Thus, Nalla Pillai, the schoolmaster is at work from early morning till evening, going through the lessons of each individual boy. The school is closed for four days in the month: on the new moon day and its succeeding day; on the full moon day and the following day. The school is closed on festivals as well.
Nalla Pillai is paid cash remuneration by the parents according to their affordability. There is no fixed fees. Cash income apart, he also gets some extra income in the form of money, new clothes, vegetables, fruits, etc, when marriages and festivals take place. New clothes, coconuts, and fruits are given along with cash when the boy is first admitted to school.
The schoolmaster is expected to look after the children of the villagers and to take an active interest in their welfare not only in the school but in their homes as well. If it is reported that a boy is ill and that he refuses to take medicine, the master is expected to go to his house and see that the medicine is administered. If a boy throws a tantrum and refuses to eat food, if he becomes mischievous, and troublesome after school hours, his parents immediately invoke the assistance of the teacher, who must go to the house of the errant youth and see that such things do not recur. In this manner, the village master is constantly sought after by the villagers, and he is their most useful friend and guide.
But Nalla Pillai like all his teaching brethren in south India, makes it a special part of his duty to give Dharmic and spiritual education as distinct from the “moral education” taught in English schools. The school unfailingly commences and closes each day with hymns to Sarasvati, the goddess of learning, and Vighneshwara. A ll the boys are expected to memorize these hymns and repeat them aloud. The children are also made to learn by heart during holidays, scores of poetical stanzas containing moral and ethical maxims on cadjan leaves. Atop each cadjan leaf is inscribed some sacred symbol such as Om or the Swastika followed by a short paean such as: Sri Rama Jayam or Sarvam Shivamayam. These maxims are derived from a wealth of such literature including Subashita, Thiruvalluvar, etc. The boys are always taught to fear Ishwara, to be honest and truthful, to venerate their parents and superiors, and so on. Thus this profound Dharmic teaching forms an inseparable part in the work of such village schoolmasters.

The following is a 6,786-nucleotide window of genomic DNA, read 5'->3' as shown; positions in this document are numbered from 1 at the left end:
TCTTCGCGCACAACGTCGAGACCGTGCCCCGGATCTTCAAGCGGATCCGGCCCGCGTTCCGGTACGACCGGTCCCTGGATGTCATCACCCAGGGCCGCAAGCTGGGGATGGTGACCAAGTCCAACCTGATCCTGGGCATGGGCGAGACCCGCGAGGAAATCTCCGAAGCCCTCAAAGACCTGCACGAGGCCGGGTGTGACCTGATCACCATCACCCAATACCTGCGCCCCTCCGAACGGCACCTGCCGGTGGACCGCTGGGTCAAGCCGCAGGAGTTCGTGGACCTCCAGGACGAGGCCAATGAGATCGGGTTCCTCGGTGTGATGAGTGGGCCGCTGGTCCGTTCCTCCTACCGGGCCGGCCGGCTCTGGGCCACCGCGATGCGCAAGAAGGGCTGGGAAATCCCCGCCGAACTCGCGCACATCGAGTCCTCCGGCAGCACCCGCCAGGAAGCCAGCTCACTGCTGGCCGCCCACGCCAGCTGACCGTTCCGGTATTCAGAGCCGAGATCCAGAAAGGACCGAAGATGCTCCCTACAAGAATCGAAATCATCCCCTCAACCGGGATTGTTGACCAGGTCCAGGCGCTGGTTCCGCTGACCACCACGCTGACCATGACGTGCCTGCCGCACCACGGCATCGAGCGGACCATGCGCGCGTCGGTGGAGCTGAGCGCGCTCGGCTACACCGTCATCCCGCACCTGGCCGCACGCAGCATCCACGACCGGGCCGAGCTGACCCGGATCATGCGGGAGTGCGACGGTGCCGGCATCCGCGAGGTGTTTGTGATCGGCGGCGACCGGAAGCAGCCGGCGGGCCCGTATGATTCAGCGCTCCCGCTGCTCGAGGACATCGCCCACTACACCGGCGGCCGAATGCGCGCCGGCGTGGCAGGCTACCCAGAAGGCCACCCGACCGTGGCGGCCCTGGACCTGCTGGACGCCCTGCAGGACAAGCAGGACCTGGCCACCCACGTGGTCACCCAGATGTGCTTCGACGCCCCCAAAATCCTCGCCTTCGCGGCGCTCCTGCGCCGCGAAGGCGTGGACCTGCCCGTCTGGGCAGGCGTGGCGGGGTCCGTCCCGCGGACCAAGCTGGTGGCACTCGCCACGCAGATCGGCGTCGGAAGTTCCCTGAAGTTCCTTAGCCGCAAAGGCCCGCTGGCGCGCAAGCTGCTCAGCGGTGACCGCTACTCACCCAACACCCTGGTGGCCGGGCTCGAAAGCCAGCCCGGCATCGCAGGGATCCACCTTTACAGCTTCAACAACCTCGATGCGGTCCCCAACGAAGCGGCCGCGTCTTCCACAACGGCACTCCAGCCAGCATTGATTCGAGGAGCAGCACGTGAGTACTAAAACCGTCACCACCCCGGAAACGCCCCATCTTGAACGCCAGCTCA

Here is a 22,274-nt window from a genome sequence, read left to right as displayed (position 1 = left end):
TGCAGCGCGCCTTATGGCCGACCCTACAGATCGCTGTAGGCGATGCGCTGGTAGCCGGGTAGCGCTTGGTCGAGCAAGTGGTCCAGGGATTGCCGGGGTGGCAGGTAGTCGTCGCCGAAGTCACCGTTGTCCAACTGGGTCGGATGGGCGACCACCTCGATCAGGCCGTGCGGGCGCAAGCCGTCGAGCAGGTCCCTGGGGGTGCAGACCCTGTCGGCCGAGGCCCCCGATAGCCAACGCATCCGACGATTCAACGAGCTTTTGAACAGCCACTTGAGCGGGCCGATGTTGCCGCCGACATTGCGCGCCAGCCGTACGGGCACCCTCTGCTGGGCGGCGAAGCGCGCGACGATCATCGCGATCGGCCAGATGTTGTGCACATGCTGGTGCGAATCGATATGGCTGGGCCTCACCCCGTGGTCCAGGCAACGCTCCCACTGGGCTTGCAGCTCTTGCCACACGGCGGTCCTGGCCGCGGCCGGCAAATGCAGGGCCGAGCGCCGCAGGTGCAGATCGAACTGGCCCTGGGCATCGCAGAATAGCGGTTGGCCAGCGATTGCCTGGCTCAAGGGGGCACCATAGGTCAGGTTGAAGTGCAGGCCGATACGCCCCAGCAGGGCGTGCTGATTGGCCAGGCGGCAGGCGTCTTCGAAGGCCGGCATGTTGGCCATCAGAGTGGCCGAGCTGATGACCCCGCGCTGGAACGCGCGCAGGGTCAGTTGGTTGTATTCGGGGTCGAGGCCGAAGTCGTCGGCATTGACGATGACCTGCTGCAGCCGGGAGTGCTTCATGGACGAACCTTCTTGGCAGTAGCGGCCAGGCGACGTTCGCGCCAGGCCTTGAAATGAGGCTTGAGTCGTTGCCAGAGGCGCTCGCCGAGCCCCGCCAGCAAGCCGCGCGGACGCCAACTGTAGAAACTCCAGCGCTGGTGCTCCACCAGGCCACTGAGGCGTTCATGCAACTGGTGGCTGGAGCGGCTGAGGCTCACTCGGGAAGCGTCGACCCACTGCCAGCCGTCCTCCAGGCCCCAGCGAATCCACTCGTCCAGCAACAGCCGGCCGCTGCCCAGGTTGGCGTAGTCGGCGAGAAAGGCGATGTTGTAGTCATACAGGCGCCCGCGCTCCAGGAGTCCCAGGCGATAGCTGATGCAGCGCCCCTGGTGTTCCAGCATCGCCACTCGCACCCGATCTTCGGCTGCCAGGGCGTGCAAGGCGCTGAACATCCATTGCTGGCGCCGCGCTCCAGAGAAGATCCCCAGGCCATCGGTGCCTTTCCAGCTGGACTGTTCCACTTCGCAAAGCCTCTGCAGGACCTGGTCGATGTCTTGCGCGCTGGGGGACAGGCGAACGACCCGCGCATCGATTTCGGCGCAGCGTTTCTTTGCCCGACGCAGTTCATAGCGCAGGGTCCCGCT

Punishment given to naughty children is rather mild.